(This story was written in July 2016. Bob Hancock and John Bynum have since passed on.)
Ninety-year-old friends are in a class by themselves. I am a few years short of ninety but am privileged to be friends with some of these older folks. Ninety-year-olds have learned what is most important, namely friendships. I am privileged to have six such friendships, three with men and three with women.
Bob Hancock, father of my son-in-law, John, turned ninety last month in a rehab facility in Baltimore while recovering from pneumonia. Along with a birthday greeting, I sent him a printed copy of my thoughts on religion. I am told he was excited to receive it and read it immediately. He has said kind words about my writing before and has shared some of his writing with me. I approve of his son, John, and Bob approves of my daughter, Clea. In addition to our interest in each other’s writing, Bob and I also share pride in our fifteen-year-old granddaughter, Anna Rose, who we agree is exceptionally brilliant, talented, sophisticated, and beautiful.
I met my 91-year-old friend, Ruth Bates, almost thirty years ago at the Thomas Center. Ruth was new to Gainesville and dealing with a husband near death due to cancer. We happened to sit next to each other. When I saw Ruth enter the ladies room in tears I followed her to offer support. We have been mutually supporting each other ever since. We accompany each other to cataract surgeries, colonoscopies, and other medical necessities. We also do movies, operas, art museums, and dinners together. We treat each other to lunch on our respective birthdays. For several years we hosted Thanksgiving dinners together. We water-walk together in The Village swimming pool. We discuss books we are reading. In 2007, Ruth and her son Jeff attended my husband’s burial in Arlington Cemetery just because I wanted them there. When Ruth was released from rehab following surgery for a broken hip, she stayed in my guest room for ten days until her son could get here from California. Ruth was with me when I sold, and later when I closed on, my husband’s Little River Airport hangar. Since neither of us have family in town, Ruth and I serve as surrogate sisters to each other. Ruth is an excellent “sister” to me.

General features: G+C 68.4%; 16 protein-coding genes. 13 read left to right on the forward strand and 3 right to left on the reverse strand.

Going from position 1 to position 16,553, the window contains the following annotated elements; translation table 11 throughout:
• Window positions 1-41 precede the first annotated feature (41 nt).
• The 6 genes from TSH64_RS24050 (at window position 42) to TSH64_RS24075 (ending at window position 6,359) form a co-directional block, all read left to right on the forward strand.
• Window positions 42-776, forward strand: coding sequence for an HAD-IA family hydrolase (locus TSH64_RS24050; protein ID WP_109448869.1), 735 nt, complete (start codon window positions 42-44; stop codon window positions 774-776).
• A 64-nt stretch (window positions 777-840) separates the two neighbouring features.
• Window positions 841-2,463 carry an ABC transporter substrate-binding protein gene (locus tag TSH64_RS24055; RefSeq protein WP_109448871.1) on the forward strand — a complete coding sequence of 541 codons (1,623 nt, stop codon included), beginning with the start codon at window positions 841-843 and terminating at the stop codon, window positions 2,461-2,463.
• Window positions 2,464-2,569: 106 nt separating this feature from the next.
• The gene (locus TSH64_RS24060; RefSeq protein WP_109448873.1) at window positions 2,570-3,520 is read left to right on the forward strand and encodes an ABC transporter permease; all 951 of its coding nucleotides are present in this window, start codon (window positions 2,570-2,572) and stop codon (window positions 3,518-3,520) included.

My relationship with Dudley Parker goes all the way back to the day of my birth, when his mother, Miss Ethel, gave me my first bath. Dudley was three and most likely was standing there watching. Our farm houses were across Ribbon Branch creek from each other. Our mothers were best friends. As pre-teens and teenagers, Dudley and my older brother, Dale, hung out together. They played with toy trucks using exposed tree roots in our yard as pretend roads. Together, the boys once put me atop an old gray horse, and I slid off. I remember lying in the dirt road watching the horse’s left hind foot step over me. Dale and Dudley were just kids and relieved that I was not hurt. Dudley married my oldest sister, Dot. In later years, the three of us enjoyed front row seats many times at The Grand Ole Opry. We hiked together in Nashville as well as in the wooded hills around Standing Rock Creek where we all grew up. Dudley was a wonderful and devoted caretaker for Dot through several years of Alzheimer’s disease until she died at age 97. Since her death, I call Dudley every other Monday at 8:00 a.m. Nashville time and we talk for an hour. We discuss current Standing Rock Creek gossip, old times, the absurdity of current politics, his new lady friend, and my gentleman friend. A few months ago Dudley and his daughter, Dotty, drove down from Nashville to visit me in Gainesville. We three drove to Daytona Speedway and toured the famous racetrack aboard a tourist-filled tram. Dudley will be 90 in October, and having known me since the day I was born, he knows my family history same as I know his. Whenever I need an answer to an old codger question, Dudley is the one I call. Technically, Dudley is my brother-in-law but I love him like a brother.